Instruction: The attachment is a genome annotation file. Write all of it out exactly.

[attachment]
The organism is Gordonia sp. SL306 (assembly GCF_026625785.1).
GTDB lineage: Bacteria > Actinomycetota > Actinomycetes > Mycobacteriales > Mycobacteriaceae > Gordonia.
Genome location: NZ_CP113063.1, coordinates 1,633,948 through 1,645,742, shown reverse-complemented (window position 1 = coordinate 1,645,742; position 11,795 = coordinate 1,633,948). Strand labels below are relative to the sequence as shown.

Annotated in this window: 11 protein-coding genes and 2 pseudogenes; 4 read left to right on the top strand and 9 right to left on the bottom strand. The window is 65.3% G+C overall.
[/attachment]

The organism is Gordonia sp. SL306 (assembly GCF_026625785.1).
GTDB lineage: Bacteria > Actinomycetota > Actinomycetes > Mycobacteriales > Mycobacteriaceae > Gordonia.
Genome location: NZ_CP113063.1, coordinates 1,633,948 through 1,645,742, shown reverse-complemented (window position 1 = coordinate 1,645,742; position 11,795 = coordinate 1,633,948). Strand labels below are relative to the sequence as shown.

Annotated in this window: 11 protein-coding genes and 2 pseudogenes; 4 read left to right on the top strand and 9 right to left on the bottom strand. The window is 65.3% G+C overall.